Charlene Chee is currently a Form 4 student. She enjoys drawing and cosplaying and also has an interest in kodona fashion. She lives with both her grandparents, parents and brother at home. She aspires, one day, to be able to pursue her ambition of becoming an illustrator. More of her works can be seen at

A snapshot of the content

     For ordering details, pricing and etc, please contact Fen Fen at, or you may also send a message to Perry Lim through his Facebook here: Perry Lim's Facebook.


  1. I totally agree with you on this one. A tool like this will definitely break the monotony of a classroom routine and help students break through to the meat of a story. When I read this book, I was pulled most irresistibly into the story by the well-planned panels of each stage of the tale and the skilled illustration of characters. The artist is most adept at conveying emotions with just a squiggle or a stroke. Having left the school environment just before the introduction of this book, I had no previous knowledge of the story. But after ten minutes of this book, the story is now etched into my brain :) Kudos to both Tok Fen Fen and Charlene Chee!

  2. My brother once purchased a very special illustrated Bible (I can't recall the publisher). It is unabridged, unlike the children's version of the Bible, this one uses the actual verses. The only difference is that all the dialogues and scenes are translated into drawings. It looks a lot like comic books and is very interesting indeed. A friend of ours, who is a comic addict, managed to finish reading it in just a few hours. I remember him saying that that was the first time he ever finished reading the entire Bible, and also the first time that he actually understood to the fullest many of the Bible stories that he was unable to understand before due to the 'strange' language. Especially for visually-oriented people who are not very much into reading, tools like these have been proven to be most helpful. ;-)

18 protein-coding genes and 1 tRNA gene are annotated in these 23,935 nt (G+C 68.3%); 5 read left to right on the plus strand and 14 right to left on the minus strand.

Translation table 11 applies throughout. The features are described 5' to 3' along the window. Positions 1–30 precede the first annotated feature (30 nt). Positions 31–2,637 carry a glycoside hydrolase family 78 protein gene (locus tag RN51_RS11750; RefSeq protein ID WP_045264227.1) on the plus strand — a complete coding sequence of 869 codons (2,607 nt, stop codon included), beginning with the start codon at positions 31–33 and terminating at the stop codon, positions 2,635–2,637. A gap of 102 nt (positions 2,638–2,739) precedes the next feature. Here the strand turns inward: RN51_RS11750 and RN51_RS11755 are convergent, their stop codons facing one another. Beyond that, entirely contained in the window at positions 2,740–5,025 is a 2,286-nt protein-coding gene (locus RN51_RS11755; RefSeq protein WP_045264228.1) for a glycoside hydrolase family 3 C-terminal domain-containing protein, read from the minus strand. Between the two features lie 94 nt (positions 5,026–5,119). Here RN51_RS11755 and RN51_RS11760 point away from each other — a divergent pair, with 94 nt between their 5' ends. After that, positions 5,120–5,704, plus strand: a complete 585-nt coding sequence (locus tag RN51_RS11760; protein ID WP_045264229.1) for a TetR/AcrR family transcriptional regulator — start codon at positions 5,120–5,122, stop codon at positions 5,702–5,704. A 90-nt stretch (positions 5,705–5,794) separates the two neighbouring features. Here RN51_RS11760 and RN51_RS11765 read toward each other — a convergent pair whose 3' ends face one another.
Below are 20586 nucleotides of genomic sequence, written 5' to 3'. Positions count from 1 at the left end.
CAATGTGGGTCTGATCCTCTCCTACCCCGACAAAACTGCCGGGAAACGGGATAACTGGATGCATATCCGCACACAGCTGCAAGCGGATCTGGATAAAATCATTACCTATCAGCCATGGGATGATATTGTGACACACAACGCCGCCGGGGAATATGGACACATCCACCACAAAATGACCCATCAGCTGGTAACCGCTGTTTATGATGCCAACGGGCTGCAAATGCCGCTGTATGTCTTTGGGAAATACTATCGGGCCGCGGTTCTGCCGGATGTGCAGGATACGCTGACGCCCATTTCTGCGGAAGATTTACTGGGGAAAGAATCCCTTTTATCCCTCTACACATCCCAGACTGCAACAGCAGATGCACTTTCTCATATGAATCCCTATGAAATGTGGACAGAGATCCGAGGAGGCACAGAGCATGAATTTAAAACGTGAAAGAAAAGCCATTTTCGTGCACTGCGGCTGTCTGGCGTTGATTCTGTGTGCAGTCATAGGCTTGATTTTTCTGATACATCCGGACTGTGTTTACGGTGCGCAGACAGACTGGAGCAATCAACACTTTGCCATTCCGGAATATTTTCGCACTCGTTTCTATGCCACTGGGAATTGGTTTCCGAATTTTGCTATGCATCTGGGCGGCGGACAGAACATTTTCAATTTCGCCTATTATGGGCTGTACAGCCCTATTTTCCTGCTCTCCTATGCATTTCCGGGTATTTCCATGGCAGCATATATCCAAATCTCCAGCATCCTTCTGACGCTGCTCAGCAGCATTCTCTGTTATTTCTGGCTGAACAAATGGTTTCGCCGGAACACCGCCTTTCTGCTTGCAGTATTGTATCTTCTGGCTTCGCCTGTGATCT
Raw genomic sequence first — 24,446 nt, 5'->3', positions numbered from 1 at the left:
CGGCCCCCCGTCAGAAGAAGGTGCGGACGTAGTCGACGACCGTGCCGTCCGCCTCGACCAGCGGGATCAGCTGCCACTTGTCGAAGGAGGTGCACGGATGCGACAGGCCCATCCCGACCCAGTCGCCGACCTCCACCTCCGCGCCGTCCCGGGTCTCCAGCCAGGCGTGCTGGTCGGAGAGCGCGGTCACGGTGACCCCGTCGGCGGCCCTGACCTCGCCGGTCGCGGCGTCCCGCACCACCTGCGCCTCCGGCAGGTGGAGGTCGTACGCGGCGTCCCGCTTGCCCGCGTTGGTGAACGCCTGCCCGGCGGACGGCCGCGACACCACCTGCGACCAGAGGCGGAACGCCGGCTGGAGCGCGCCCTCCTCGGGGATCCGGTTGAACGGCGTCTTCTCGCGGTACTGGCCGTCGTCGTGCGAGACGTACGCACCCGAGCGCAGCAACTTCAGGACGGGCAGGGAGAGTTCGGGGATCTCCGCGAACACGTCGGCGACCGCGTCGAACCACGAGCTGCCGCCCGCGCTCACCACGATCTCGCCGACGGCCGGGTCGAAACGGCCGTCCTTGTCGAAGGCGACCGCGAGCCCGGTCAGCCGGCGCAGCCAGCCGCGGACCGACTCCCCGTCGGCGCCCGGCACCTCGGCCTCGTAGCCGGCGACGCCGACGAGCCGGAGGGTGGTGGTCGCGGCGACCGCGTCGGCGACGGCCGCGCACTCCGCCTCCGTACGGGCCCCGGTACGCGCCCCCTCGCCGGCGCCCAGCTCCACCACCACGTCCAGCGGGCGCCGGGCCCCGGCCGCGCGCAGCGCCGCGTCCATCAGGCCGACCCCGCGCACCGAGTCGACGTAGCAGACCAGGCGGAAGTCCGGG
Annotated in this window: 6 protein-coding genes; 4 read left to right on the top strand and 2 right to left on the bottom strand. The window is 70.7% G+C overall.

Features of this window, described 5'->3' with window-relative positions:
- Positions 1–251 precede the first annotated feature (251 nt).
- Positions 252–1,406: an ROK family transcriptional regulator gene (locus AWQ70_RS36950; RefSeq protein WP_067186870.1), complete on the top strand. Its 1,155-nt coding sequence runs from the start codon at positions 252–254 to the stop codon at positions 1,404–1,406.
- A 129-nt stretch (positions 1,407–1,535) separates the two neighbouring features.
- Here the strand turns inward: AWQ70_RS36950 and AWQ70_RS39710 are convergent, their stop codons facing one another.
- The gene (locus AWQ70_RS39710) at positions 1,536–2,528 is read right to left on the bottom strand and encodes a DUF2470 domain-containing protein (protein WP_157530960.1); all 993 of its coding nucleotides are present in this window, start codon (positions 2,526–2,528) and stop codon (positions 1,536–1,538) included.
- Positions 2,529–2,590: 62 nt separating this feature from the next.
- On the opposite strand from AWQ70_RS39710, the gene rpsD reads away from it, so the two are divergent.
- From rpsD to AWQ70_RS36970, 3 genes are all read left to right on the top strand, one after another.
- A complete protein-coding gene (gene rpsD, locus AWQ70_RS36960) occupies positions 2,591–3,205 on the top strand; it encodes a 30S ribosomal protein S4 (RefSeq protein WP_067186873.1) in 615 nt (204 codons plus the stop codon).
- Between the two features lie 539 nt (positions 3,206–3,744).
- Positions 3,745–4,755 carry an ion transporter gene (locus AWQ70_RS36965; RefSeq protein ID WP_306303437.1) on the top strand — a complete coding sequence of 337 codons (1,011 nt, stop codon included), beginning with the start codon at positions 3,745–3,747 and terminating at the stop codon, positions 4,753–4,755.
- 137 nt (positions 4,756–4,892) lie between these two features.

3. Oh I would very much like to find that bible :)

    I'm very much into the use of tools (as opposed to just 2D words on a page) in my teaching. Even if it's just colourful paper and scissors. While I love reading myself, 8 years of teaching in a boys' school taught me that not everyone likes to wade through a river of words just to understand a story or a concept.

  4. I'll try to look it up from the Internet and share the link with you. Very interesting, I'm sure you would want to purchase it yourself after taking a look at it. ;-)

    And I agree with you, not everyone likes to 'wade through a river of words'. Hehe. My students are very visual themselves. My cabinet is bursting with accumulated visual aids after years of teaching in primary schools. ;-)

  5. This is new to me. Will get a book from Fen or Perry. Good to share with my colleagues who teach English in school.

  6. Chegu Carol, you should! Hehe. Especially if you're teaching Form 4 or Form 5.

    But even if you don't, it's still a good read, and it makes a nice collection too. ;-)

  7. I'm many gd views.....tis can help all trs even for teachers like me who r teachg MUET........

  8. I agree, Anon, it would help. It would encourage the students to read more. Kids nowadays no longer read, that's the problem. Hehe. ;-)